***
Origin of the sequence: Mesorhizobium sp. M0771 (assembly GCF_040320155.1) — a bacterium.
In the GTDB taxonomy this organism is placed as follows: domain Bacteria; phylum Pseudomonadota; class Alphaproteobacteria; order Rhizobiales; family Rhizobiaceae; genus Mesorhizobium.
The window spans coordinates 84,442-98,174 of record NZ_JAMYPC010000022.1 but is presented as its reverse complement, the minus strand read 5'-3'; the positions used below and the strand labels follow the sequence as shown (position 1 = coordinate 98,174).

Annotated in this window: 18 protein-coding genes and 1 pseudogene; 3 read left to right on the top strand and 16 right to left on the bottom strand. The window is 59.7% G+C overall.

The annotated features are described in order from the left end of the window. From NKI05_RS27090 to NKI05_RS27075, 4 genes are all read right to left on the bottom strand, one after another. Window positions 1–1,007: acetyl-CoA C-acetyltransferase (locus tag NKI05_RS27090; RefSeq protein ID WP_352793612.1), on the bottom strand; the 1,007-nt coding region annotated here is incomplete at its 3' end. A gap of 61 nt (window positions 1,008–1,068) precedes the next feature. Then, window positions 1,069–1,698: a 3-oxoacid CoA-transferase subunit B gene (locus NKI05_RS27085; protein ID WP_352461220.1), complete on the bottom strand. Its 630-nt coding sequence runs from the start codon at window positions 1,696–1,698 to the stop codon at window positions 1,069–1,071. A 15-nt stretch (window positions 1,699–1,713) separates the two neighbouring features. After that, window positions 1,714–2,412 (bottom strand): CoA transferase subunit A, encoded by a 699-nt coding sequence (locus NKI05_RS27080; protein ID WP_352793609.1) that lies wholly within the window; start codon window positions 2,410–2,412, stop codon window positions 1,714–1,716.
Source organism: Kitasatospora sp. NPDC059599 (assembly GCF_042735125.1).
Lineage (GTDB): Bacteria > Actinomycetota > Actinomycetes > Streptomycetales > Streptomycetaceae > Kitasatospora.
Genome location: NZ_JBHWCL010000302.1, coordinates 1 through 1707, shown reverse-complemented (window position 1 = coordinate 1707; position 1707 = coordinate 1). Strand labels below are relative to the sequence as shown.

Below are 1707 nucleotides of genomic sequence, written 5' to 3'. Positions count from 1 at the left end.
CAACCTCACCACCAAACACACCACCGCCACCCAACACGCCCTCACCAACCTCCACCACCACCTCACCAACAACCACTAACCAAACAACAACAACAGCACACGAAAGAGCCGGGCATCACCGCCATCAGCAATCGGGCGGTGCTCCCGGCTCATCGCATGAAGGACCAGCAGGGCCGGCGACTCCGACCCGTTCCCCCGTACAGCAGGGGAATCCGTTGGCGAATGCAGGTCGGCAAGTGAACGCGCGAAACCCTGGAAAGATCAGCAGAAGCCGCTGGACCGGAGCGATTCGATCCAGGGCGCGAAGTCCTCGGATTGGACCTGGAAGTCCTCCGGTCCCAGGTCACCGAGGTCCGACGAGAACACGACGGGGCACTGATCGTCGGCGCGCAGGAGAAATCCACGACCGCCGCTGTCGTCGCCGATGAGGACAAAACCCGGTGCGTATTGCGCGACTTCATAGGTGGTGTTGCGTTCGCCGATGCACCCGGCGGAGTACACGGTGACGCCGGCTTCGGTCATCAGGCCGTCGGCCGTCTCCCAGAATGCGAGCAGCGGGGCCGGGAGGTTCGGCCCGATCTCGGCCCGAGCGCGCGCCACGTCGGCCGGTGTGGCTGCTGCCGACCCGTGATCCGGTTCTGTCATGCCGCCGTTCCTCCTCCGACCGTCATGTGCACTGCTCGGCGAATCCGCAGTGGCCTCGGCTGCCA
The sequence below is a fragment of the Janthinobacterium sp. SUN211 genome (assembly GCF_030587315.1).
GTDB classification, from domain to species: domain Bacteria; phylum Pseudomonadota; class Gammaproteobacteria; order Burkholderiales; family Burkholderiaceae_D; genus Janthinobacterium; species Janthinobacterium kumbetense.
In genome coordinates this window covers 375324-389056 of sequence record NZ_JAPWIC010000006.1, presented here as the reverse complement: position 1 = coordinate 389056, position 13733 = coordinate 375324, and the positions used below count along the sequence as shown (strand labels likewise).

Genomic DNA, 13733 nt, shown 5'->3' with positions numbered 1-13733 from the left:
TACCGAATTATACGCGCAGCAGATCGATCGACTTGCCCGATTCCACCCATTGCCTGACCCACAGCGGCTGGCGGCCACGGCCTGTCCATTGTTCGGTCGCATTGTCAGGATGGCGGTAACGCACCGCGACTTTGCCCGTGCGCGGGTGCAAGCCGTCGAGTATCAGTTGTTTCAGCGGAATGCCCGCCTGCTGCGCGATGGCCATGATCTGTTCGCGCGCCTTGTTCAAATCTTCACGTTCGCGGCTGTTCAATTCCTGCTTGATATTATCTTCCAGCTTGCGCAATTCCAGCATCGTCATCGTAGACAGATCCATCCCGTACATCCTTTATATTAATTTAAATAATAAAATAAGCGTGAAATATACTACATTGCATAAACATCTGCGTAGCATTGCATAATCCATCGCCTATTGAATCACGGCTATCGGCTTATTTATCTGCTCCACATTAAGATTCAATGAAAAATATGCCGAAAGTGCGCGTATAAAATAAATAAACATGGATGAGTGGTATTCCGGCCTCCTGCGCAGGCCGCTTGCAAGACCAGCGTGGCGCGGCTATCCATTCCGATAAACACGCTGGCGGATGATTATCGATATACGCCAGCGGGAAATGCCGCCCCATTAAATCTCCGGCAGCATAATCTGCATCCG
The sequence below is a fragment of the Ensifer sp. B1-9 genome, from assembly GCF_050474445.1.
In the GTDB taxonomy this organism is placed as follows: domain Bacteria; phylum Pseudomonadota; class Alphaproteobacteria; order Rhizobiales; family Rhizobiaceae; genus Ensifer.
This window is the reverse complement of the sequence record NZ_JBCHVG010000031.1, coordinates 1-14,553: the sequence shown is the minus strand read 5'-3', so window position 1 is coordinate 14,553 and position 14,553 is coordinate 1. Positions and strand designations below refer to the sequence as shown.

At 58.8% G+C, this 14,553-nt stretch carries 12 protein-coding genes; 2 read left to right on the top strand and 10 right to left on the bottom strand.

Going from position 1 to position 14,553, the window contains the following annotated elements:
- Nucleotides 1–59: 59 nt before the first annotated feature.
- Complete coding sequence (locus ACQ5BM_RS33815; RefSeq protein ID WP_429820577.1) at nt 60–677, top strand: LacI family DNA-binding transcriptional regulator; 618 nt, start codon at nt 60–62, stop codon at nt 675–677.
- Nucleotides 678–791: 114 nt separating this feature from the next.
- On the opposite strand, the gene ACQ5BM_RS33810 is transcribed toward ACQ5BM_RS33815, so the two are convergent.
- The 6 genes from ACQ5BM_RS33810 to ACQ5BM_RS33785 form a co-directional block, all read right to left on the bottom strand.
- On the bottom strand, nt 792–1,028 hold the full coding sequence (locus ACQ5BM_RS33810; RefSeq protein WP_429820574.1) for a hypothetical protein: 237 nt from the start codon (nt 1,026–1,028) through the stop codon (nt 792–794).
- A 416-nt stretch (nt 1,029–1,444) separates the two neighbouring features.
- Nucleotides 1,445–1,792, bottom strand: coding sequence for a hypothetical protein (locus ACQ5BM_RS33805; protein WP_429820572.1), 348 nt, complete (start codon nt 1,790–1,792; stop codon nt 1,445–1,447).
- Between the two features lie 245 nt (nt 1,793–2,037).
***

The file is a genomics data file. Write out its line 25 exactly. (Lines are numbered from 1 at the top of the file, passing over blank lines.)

- The 6 genes from ACQ5BM_RS33810 to ACQ5BM_RS33785 form a co-directional block, all read right to left on the bottom strand.